It has been hard for me to work up much energy for denouncing Judge John G. Roberts, President Bush's Supreme Court nominee. After all, I knew I was never going to like anyone Bush would be willing to nominate, so it is going to take finding something pretty awful to get me into a proper sweat over this guy.
Actually, I'm almost grateful that Bush didn't go the talking dog route, offering a fascist woman and/or person of color. There's no pleasure in observing the contortions of the viciously ambitious. Or maybe simply crazy.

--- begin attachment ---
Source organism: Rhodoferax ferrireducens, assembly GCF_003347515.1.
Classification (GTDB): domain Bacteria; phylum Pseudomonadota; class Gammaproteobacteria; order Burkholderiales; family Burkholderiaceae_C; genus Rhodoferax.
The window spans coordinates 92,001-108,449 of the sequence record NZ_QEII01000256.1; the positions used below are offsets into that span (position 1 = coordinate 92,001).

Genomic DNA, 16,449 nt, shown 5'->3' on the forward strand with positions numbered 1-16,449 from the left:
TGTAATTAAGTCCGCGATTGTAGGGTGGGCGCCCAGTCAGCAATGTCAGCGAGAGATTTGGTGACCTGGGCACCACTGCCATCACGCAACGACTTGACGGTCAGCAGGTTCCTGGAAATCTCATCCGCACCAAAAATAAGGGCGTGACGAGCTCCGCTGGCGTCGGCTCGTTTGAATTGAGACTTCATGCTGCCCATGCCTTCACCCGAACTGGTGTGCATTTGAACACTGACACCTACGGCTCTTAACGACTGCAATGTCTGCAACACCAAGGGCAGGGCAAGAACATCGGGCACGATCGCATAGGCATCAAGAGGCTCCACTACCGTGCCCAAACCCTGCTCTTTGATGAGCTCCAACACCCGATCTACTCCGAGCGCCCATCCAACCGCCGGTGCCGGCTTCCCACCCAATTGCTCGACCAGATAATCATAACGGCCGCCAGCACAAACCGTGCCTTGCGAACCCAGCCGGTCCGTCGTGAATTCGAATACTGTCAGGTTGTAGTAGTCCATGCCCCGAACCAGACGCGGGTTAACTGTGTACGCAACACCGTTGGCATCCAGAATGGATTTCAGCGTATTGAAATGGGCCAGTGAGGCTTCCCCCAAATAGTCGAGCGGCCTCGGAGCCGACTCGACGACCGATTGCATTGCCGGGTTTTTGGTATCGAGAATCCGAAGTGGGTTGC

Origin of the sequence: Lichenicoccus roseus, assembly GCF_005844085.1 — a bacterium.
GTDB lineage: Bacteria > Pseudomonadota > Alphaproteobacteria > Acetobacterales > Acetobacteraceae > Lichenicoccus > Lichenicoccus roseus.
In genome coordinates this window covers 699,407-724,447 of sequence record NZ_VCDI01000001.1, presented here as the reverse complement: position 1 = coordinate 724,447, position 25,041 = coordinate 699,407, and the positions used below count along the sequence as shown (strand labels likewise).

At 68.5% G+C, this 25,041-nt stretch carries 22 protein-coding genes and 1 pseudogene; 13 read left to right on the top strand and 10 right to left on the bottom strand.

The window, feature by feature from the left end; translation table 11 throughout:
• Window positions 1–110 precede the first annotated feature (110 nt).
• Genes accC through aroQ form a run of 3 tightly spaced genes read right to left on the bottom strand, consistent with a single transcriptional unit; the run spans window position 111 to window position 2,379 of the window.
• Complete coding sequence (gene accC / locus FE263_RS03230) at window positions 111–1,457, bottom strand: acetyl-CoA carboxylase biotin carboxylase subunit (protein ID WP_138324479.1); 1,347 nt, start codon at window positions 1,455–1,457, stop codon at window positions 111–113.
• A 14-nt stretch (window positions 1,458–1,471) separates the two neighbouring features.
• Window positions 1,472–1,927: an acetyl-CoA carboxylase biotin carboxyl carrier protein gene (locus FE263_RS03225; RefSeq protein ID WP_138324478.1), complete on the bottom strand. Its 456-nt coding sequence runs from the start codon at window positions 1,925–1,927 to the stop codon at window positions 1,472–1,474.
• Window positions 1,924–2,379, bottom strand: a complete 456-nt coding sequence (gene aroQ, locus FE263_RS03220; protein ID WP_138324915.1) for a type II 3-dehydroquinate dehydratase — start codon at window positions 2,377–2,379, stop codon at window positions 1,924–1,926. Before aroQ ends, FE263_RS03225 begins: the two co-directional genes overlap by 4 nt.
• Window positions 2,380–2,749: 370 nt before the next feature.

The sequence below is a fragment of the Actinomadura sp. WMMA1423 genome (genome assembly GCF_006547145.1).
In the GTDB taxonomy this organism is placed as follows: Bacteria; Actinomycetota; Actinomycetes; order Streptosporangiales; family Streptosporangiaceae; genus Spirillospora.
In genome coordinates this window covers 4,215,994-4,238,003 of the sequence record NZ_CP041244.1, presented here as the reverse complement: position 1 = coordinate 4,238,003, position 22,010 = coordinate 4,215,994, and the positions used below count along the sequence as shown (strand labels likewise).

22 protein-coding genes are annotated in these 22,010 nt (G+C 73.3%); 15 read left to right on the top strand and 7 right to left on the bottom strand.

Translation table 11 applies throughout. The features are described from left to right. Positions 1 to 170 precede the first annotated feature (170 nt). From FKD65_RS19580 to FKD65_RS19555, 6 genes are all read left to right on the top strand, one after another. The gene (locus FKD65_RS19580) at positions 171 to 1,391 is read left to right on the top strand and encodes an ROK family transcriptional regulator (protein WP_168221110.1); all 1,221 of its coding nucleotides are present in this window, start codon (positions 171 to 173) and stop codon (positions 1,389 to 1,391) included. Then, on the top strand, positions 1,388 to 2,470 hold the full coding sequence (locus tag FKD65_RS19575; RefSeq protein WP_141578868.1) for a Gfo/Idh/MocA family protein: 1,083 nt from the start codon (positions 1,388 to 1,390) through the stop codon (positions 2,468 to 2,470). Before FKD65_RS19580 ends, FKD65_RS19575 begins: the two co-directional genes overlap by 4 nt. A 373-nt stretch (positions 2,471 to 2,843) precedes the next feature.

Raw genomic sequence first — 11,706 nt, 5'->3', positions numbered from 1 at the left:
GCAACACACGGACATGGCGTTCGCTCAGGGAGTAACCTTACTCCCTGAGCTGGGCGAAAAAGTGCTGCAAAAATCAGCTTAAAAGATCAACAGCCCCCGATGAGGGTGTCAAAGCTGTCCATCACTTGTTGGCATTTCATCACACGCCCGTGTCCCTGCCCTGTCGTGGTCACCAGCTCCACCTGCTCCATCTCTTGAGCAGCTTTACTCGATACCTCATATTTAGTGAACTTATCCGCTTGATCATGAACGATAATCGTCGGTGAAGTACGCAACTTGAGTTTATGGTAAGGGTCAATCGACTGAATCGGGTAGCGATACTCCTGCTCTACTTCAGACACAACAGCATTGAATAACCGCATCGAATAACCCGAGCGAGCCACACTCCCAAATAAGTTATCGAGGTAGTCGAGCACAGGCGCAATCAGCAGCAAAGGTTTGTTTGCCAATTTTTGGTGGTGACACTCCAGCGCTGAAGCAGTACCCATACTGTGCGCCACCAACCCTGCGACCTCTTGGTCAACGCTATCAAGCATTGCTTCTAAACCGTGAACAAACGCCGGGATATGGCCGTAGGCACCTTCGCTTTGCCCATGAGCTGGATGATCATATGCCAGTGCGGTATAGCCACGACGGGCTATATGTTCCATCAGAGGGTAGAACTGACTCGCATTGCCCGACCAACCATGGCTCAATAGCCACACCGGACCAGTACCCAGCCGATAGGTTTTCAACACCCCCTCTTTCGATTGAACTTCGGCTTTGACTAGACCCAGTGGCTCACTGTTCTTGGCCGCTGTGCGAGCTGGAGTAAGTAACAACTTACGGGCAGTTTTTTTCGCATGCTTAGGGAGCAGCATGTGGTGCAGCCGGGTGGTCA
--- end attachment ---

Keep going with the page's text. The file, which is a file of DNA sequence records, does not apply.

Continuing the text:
But the picture above catches what immediately rankled about the guy -- he, and his family, look just like all the smug upper class twits I left behind by choosing to go to college at Berkeley in the sixties instead of one of the Seven Sister colleges.
As Robin Givhan writes in today's Washington Post:
Okay, so they flunk looking fashionable or even passably contemporary. Is that a crime? Certainly someone like me who once gleefully accepted the label "frumpy" can't go there.
But today, buried in the last paragraph of a New York Times roundup of Robert's judicial opinions, came this:
If it is good law to enforce what is unjust, law loses any claim to morality; without a moral claim on society, law is simply superior force. This is a view that can only be held by someone smugly confident that he has the guns and will continue to wield them indefinitely -- a 1950s US upper class white boy perhaps?